The great advantage of this system, though, is the flexibility it allows to players. Everyone has some magical talent, but some can specialise in it, or in particular aspects of magic. To quote Dan again: "Even in a classless system, someone tends to want to be the wizard."
In this third approach, there isn't any significant variation in magical ability - at least not for characters of the same level. Every player character gets a set amount of power; this might take the form of knowing X spells, having X mana points, and so on. The differences would play out mostly in how characters choose to use that power, though statistics might also influence the potency of their spells, in the same way that they affect damage dealt or effectiveness of skills.
This approach limits players' ability to take on different roles, since they can't choose to be a highly magic-focused character vs. a highly physical one. In effect, there is no option to be The Wizard. However, the system may allow them to vary where their magical talents lie, in the same way that characters often choose between physical aptitudes of strength, speed or resilience. This may take the form of pools of abilities, specific spells or some other model of magic.
From a design point of view, this has some appealing advantages. While exact abilities will vary, it's easy to predict the rough capabilities of a party at any stage. There's no dependency on one Wizard character for magical affairs or particular abilities - particularly appealing as I'm expecting Monitors to be a party-splitting kind of game - and similarly it avoids having a Wizard who's short on non-magical competence. Plus, everyone gets to play with spells.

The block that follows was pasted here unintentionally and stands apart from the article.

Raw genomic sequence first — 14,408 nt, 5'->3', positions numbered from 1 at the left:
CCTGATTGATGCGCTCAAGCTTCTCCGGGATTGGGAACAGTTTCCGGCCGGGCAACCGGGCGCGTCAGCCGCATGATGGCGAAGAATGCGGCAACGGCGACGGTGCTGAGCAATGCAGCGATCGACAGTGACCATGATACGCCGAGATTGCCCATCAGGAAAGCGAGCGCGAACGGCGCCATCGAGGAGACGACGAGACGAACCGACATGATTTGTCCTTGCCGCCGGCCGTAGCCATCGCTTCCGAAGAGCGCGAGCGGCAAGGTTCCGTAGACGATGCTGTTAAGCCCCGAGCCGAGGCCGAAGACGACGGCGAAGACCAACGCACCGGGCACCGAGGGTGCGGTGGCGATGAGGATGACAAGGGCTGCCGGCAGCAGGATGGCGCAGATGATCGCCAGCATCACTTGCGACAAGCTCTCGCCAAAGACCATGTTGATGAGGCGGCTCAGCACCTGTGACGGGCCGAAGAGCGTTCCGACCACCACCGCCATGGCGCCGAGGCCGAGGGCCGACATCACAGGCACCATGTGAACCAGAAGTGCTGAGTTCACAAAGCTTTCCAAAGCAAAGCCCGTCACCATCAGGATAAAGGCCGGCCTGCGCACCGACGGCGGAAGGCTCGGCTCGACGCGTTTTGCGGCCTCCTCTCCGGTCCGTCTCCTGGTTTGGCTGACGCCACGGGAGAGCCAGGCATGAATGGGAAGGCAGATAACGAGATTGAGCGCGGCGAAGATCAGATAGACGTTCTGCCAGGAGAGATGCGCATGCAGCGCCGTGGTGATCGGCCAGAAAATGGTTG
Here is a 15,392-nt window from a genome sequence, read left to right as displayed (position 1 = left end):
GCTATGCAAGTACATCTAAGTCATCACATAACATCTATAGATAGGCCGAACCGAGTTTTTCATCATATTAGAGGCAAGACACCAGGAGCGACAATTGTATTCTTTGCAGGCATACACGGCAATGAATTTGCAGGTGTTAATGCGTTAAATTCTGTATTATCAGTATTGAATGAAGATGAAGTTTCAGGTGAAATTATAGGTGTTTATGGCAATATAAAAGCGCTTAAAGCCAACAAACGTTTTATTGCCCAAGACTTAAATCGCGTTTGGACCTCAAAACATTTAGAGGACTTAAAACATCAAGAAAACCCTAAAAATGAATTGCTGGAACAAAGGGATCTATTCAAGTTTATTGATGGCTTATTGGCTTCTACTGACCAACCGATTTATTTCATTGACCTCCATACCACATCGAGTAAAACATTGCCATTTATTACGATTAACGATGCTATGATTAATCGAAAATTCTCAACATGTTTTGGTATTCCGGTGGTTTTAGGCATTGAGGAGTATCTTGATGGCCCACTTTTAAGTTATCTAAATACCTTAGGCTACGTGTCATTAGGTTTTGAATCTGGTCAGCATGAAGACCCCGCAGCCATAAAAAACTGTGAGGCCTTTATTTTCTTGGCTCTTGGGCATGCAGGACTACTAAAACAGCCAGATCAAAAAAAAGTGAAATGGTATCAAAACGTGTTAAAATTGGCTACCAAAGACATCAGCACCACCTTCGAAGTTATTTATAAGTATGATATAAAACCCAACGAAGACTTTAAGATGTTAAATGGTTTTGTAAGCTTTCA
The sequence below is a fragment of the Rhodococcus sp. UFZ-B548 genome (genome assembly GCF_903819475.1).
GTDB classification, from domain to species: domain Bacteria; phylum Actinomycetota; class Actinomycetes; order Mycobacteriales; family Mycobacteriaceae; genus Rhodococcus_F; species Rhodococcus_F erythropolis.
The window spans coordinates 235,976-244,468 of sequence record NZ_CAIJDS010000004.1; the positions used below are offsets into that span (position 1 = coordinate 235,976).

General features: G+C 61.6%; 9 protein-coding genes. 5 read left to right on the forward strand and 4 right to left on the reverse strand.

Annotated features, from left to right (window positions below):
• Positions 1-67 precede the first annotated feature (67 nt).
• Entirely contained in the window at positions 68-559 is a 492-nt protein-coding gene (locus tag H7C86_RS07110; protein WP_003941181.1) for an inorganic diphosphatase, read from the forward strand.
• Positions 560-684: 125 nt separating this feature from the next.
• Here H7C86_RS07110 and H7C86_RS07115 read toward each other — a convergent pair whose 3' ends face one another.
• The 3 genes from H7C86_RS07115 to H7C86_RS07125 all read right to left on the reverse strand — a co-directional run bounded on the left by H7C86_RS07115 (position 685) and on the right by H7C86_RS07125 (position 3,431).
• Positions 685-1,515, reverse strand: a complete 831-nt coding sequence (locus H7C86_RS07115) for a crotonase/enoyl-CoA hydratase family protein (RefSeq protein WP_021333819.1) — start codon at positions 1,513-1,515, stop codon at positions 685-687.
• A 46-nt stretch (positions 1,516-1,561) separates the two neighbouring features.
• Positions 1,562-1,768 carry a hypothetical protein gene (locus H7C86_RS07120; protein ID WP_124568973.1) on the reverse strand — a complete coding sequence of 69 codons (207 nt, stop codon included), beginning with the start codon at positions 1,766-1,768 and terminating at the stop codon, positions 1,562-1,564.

Designing appropriate challenges for a party becomes less of an issue if there isn't a wide variation in how much supernatural ability they have. Things like the resilience and number of enemies, or the difficulty of a climb, are relatively simply to adjust based on physical capabilities; however, if parties may or may not have the ability to fly, turn invisible, hypnotise guards and walk through walls, it's trickier to create situations that will always present some level of interesting challenge, without being a cakewalk or insurmountable.
A second advantage is that party balance becomes less of an issue, as nobody has a qualitatively different set of abilities. This is mechanically easier to balance, and it should also be easier to avoid some characters being more interesting than others.
So yes, as you can probably tell, I'm inclined to go with the third option (that's partly deliberate). A solution that minimises balance issues seems good, because frankly I'm not going to be in a position to do a load of playtesting - my friends should be up for a game or two, but this is to entertain them (and me, of course), not to test out on them before unleashing on the world.
I was already intending to go classless, and by restricting ability selection to filling discrete slots (rather than a more fluid selection of abilities) I should be able to greatly simplify both design issues and character generation itself. Both of those sound good. I hadn't really thought about this yet, but actually designing and balancing actual classes sounds like a huge pain. On the other hand, something more like the Deathwatch/Necromunda kits could be more workable... I'll have to think about that one when I have more idea how the game's going to work.